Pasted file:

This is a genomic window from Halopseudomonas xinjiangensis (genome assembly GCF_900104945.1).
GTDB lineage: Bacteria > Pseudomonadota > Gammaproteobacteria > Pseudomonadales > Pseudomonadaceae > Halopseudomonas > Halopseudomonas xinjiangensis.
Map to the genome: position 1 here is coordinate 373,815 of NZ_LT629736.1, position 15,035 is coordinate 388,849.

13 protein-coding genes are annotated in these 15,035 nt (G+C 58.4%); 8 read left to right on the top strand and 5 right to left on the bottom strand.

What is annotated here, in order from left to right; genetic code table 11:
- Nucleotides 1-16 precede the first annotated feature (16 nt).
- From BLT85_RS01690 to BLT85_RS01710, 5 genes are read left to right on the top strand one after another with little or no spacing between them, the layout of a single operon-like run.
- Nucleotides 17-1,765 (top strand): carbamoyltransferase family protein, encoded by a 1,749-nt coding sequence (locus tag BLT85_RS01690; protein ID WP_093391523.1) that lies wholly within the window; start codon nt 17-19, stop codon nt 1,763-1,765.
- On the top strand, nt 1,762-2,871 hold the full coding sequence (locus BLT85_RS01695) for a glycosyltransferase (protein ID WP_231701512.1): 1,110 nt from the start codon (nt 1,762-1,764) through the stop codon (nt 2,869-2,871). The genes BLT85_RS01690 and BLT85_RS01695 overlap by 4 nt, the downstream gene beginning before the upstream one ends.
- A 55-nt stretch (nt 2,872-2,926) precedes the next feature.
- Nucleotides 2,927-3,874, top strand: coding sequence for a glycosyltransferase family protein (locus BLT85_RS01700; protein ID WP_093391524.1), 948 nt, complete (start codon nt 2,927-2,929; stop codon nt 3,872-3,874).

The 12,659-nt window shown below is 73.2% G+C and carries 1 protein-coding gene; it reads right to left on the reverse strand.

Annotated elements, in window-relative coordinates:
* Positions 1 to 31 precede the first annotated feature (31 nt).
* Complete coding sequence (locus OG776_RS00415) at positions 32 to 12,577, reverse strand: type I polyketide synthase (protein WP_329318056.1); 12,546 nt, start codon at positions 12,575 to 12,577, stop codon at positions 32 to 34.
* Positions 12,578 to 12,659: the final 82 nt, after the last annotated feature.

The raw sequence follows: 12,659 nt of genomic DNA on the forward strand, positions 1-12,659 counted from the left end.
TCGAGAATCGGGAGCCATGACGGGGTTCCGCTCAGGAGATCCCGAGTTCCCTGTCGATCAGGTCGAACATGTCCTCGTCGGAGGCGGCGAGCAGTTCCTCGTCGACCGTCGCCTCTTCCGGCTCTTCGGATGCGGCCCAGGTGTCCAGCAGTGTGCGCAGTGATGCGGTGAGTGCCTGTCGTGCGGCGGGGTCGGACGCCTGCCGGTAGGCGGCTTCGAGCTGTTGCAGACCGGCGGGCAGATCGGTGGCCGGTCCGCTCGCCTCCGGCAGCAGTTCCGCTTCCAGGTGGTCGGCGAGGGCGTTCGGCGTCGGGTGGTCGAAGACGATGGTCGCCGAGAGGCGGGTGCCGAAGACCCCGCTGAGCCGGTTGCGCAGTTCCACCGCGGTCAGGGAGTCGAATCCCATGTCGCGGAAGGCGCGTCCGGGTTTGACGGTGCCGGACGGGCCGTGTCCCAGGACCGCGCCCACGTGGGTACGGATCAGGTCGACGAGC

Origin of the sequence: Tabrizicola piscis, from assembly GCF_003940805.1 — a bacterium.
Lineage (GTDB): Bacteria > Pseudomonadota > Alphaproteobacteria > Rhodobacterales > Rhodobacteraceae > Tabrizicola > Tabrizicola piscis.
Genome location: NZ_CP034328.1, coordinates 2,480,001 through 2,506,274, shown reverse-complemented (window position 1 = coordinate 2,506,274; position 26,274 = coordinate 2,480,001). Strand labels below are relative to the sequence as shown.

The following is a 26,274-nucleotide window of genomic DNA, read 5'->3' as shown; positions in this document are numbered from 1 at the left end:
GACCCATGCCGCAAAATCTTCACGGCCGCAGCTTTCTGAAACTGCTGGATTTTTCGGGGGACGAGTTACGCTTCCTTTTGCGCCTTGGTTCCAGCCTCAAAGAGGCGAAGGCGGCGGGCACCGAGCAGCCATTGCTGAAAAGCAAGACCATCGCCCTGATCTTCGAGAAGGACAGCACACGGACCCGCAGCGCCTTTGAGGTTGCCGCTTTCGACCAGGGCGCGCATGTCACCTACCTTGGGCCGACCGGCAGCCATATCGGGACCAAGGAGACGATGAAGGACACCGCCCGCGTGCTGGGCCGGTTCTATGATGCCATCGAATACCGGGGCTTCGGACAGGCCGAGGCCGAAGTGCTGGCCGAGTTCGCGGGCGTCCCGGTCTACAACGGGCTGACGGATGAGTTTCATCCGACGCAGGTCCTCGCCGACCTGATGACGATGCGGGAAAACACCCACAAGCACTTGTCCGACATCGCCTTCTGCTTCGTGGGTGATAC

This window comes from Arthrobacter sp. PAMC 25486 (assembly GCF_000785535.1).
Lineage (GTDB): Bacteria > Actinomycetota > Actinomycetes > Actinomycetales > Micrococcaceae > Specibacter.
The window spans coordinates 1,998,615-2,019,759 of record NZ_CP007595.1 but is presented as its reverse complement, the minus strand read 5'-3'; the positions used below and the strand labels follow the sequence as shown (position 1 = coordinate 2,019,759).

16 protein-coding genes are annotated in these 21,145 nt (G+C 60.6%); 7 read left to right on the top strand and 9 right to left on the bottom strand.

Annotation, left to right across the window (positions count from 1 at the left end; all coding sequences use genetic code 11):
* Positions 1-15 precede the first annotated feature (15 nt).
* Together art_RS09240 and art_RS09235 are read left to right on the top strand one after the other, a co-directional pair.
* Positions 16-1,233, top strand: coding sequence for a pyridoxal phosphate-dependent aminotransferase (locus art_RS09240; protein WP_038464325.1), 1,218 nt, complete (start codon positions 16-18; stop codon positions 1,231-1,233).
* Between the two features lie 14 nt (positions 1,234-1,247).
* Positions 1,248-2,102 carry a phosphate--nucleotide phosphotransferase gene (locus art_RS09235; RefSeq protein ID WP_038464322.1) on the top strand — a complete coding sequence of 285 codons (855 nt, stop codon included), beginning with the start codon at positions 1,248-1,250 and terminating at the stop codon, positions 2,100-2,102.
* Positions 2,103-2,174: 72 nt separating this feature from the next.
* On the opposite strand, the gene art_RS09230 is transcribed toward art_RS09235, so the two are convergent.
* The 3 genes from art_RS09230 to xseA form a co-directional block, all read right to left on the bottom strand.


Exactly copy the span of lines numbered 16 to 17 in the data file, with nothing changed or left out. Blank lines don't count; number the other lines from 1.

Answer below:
* Positions 12,578 to 12,659: the final 82 nt, after the last annotated feature.

The raw sequence follows: 12,659 nt of genomic DNA on the forward strand, positions 1-12,659 counted from the left end.